NUR 226G. MCGINTY, MSN, RNInflammation, Fever, Infection
ObjectivesoExplain the pathophysiology of inflammation and feveroOutline basic steps in acute inflammatory responseoExplain role of chemical mediators in the inflammatory responseoOutline general strategies for treating inflammationoCompare and contrast NSAIDSoExplain the role of corticosteroids in the inflammatory response
Review of Body DefensesMechanical Barriers: Defense mechanisms used by the body to protect itself from any injurious agent may be specific or nonspecificNonspecific MechanismsSkin or mucous membrane: often called the first line of defenseSecond line of defense includes processes of phagocytosis and inflammationSpecific MechanismsThird line of defense provides protection: stimulates the production of unique antibodies or sensitized lymphocytes following exposure to specific substances.
InflammationNatural, nonspecific defense mechanismOccurs in response to an injury or antigenInflammation limits spread of injury or antigenContains injuryDestroys microorganismsAcute- 8-10 daysChronic – months or years
Signs/Symptoms of InflammationSwellingPainWarmthRedness
InflammationThe general signs and symptoms of inflammation serve as a warring of a problem, which may be hidden within the bodyInflammation is not the same as infectionInfection: microorganisms such as bacteria, viruses, or fungi are always present at the site causing the inflammation.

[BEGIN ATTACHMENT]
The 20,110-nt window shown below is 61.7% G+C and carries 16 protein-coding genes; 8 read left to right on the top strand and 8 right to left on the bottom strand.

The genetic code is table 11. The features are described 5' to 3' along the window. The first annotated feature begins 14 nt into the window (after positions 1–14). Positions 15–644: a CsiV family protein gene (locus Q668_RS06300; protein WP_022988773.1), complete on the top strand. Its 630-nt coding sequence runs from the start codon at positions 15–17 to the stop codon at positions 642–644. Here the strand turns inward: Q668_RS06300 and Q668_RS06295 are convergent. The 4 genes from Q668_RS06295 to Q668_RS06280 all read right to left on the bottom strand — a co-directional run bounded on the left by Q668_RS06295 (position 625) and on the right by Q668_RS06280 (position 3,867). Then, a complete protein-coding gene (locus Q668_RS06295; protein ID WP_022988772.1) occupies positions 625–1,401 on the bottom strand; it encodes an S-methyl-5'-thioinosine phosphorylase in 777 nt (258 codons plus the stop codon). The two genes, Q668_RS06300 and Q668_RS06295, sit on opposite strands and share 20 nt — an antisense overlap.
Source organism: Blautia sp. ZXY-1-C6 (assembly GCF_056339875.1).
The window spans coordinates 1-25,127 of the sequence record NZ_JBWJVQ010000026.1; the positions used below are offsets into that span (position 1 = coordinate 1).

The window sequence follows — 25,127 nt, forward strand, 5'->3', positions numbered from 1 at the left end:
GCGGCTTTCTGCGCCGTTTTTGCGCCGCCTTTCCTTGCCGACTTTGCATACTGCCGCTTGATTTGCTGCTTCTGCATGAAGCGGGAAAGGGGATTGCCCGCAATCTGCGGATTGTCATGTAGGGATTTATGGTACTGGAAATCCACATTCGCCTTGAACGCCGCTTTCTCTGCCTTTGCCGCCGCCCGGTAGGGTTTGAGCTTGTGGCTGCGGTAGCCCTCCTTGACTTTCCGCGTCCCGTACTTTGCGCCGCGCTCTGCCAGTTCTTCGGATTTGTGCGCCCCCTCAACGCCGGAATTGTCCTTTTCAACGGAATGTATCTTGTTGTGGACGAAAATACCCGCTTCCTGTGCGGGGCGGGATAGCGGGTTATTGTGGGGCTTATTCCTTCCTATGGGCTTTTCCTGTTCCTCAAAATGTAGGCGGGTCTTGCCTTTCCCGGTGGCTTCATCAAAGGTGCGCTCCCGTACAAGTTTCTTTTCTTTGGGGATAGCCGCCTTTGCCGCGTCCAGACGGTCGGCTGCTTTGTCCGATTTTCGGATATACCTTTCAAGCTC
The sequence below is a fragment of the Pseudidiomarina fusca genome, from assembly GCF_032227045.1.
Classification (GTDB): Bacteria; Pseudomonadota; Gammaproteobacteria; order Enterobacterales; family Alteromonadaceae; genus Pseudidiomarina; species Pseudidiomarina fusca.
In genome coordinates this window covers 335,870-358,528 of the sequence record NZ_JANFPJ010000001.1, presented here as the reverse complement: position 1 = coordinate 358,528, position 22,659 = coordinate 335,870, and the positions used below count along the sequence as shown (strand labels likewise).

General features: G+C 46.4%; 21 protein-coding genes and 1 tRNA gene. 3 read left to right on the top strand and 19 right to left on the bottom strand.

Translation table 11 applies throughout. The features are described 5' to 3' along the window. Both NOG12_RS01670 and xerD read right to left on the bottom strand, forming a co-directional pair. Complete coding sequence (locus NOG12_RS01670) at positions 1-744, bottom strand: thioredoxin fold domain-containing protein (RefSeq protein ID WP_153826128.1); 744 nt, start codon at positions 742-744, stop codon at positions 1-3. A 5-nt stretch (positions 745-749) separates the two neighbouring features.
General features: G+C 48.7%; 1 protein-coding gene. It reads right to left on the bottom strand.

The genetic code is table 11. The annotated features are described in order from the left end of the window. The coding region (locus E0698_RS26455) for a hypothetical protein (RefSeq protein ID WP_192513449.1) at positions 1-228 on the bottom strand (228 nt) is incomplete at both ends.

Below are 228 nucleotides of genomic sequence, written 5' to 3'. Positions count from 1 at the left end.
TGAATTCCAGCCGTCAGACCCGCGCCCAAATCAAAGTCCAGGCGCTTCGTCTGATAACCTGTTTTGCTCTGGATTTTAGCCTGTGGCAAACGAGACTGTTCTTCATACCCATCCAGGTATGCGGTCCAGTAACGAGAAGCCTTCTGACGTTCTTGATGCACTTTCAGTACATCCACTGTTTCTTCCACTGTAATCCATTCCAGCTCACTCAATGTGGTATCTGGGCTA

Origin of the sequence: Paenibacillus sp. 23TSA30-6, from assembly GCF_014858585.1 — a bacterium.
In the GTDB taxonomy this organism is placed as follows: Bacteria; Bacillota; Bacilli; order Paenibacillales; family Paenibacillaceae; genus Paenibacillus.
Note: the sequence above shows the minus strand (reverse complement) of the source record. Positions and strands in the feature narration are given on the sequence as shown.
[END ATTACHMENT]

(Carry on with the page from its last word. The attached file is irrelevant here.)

Chemical MediatorsAlert surrounding tissue of injuryHistamineSerotoninLeukotrienesBradykininComplementProstaglandinsInterstitial fluid and bloodCytokines serve as communicators in the tissue fluids, sending messages to lymphocytes and macrophages, the immune system or the hypothalamus to induce fever.
Chemical MediatorsMany of these chemicals also intensify the effects of other chemicals in the responseMany anti-inflammatory drugs and antihistamines reduce the effects of some of these chemical mediators
HistamineThe key chemical mediator of inflammationReleased from mast cellsLocated in skin, bronchial tree, GI tract, along blood vesselsCan initiate inflammatory response w/in secondsCauses dilation of vessels, increased permeability, Itching, Smooth-muscle constrictionAlso responsible for anaphylaxis
Histamine ReceptorsHistamine can produce its effects by interacting with two different receptorsH1receptors: found in vascular smooth muscle, in bronchi, and on sensory nervesStimulation results in itching, pain, edema, vasodilation, bronchoconstrictionCharacteristic of inflammation and allergyH2receptors located in stomachStimulation results in secretion of hydrochloric acid
LeukotrienesReleased from mast cellsSimilar effects to those of histamines
BradykininPresent in mast cells and in plasmaVasodilates and causes painEffects similar to histamineBroken down by angiotensin converting enzyme